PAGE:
ST. LOUIS COUNTY, Mo. — North County Fire and Rescue recently added a new tool to help with water rescue and recovery efforts.

AquaEye is a handheld sonar device from VodaSafe. Carlyn Loncaric, the company’s CEO and founder, was once a lifeguard. She believed more could be done to prevent drownings.

“It really bothered me that most children drowned within 20 feet of shoreline, and it’s because we can’t see them.”

The company brands the device as the first handheld sonar device using artificial intelligence to specifically search for humans in water.

North County Fire and Rescue Chief Keith Goldstein said the department purchased the device two months ago. First responders with North County Fire and Rescue have been testing the device and training with it. Goldstein hopes to put AquaEye into service soon.

“We feel fortunate to have it,” he said.

The device can be held underwater and scan an area of nearly two acres within five minutes. A dot appears on a screen if an object is detected. If an “X” appears, that’s an indication a person or body was detected.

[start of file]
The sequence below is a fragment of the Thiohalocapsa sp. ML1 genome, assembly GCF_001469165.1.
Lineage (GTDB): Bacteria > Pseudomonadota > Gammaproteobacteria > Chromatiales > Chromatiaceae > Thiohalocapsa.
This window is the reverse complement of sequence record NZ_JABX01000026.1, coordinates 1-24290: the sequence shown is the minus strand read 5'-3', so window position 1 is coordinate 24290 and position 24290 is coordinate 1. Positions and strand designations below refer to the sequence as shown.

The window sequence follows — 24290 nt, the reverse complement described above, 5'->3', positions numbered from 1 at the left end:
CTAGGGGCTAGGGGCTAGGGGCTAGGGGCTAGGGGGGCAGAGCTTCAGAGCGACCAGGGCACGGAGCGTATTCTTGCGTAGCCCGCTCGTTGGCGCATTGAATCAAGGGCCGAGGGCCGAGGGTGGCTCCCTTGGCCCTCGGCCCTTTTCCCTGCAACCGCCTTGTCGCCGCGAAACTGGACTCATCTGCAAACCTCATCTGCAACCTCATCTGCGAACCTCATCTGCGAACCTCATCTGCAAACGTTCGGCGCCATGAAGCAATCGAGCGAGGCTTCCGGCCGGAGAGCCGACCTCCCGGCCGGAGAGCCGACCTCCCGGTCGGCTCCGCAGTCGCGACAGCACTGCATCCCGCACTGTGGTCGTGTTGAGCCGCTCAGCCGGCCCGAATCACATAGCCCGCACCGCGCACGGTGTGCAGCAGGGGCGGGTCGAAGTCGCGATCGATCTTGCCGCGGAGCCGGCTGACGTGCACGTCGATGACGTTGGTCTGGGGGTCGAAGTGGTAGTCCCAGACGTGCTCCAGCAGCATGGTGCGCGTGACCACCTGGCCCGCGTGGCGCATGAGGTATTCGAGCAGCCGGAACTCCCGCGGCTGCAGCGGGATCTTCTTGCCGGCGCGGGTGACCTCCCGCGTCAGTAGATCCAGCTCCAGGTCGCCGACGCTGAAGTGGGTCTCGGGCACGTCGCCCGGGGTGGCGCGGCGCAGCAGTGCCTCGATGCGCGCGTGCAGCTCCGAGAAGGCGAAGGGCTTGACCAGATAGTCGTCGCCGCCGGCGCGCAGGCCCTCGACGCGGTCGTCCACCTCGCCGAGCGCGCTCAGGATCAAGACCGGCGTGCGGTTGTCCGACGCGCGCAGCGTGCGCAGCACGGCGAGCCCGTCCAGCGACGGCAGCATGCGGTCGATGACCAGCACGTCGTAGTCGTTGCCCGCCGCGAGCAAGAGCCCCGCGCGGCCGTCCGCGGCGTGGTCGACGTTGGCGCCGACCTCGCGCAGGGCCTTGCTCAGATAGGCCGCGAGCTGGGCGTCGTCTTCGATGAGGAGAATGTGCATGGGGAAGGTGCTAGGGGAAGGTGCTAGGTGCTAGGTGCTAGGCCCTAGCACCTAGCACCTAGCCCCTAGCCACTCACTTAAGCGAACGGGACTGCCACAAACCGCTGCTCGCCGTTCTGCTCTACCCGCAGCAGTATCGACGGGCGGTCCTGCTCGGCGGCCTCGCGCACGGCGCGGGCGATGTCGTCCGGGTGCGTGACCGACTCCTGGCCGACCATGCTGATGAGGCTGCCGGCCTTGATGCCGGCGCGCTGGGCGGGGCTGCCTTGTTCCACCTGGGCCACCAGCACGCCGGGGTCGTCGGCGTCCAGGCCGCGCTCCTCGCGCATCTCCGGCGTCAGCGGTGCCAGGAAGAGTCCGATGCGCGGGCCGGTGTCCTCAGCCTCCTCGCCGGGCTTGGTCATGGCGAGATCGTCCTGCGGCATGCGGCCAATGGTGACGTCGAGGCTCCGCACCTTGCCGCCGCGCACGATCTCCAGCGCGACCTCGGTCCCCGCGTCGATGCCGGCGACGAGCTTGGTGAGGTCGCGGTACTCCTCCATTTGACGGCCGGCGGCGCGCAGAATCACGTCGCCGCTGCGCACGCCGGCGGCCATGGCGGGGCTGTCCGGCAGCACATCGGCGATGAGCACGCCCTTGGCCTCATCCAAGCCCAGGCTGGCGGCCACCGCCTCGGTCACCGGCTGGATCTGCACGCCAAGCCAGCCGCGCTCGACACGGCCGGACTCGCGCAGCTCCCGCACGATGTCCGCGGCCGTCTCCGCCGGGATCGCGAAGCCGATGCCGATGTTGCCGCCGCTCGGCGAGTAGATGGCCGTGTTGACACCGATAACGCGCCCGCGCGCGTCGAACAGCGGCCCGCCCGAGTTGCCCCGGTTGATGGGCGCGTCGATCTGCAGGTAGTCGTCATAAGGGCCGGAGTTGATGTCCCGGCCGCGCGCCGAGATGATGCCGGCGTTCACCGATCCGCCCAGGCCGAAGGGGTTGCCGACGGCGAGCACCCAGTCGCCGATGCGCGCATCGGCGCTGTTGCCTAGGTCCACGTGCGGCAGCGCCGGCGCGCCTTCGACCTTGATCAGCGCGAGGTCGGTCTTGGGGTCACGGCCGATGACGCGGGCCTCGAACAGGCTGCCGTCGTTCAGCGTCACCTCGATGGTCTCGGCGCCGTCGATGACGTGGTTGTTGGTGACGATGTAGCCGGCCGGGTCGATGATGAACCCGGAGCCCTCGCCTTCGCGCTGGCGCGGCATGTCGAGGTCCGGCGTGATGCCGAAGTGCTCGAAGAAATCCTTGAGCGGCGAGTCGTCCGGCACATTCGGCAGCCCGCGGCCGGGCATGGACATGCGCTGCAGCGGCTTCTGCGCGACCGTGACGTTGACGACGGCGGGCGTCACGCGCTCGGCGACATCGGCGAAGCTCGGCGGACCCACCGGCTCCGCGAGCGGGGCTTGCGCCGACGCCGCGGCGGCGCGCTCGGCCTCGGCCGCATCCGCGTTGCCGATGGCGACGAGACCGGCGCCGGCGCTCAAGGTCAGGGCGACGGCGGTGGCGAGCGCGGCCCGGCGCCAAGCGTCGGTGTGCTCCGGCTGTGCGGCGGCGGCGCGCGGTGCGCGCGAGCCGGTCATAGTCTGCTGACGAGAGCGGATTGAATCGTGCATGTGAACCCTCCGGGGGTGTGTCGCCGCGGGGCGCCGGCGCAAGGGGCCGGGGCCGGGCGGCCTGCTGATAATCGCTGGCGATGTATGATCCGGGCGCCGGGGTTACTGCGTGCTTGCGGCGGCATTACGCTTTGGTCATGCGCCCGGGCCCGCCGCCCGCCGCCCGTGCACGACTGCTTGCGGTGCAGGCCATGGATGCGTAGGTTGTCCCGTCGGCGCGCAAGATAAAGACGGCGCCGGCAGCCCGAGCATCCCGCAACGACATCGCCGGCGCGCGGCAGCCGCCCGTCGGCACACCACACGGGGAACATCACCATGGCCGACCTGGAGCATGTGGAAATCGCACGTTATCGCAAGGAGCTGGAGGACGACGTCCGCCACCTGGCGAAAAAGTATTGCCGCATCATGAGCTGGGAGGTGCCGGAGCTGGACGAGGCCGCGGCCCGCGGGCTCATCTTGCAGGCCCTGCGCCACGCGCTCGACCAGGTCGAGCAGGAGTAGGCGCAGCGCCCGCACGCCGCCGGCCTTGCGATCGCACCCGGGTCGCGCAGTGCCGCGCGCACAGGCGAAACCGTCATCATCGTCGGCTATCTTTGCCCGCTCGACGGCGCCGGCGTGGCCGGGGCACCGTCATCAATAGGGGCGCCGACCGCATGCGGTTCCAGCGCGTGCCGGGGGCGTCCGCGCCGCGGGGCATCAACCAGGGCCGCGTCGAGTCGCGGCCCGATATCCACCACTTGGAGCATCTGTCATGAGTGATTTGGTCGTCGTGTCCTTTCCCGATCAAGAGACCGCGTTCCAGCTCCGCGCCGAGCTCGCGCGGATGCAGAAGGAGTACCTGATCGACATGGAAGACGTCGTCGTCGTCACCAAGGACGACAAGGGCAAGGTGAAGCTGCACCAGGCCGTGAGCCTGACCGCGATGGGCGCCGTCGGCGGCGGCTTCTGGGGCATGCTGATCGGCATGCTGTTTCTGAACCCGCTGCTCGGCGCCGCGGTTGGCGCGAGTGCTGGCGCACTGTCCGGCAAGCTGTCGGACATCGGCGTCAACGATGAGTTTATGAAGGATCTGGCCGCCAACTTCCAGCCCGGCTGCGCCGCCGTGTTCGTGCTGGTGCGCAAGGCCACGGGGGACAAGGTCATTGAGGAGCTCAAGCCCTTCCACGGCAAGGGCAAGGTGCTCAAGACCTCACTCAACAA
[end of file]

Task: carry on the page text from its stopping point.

Goldstein said one first responder can scan the water with the device while relaying the information to a rescue team.

“The operator can tell the rescue crews, ‘Hey, go 30 feet in this direction, 35 degrees off of where I am, and start searching that area,'” he said.

Loncaric said AquaEye began as a tool for beachfront lifeguards and camp operators.

“Then as we started selling, we realized it wasn’t just lifeguards facing this problem,” It’s firefighters, police officers, search and rescue teams, all sorts of first responders that are working in even much more difficult situations.”

Goldstein added, “It is going to be a lifesaver for this fire district and other fire districts that might need to use it.”

North County Fire and Rescue is part of a mutual aid system.

“We work as mutual aid companies throughout St. louis County, Jefferson County, St. Charles County so, this thing can be deployed anywhere that the boat team goes,” said Goldstein.

He said the department purchased the device for less than $5,000. Goldstein believes AquaEye will also help keep first responders safe during water rescues.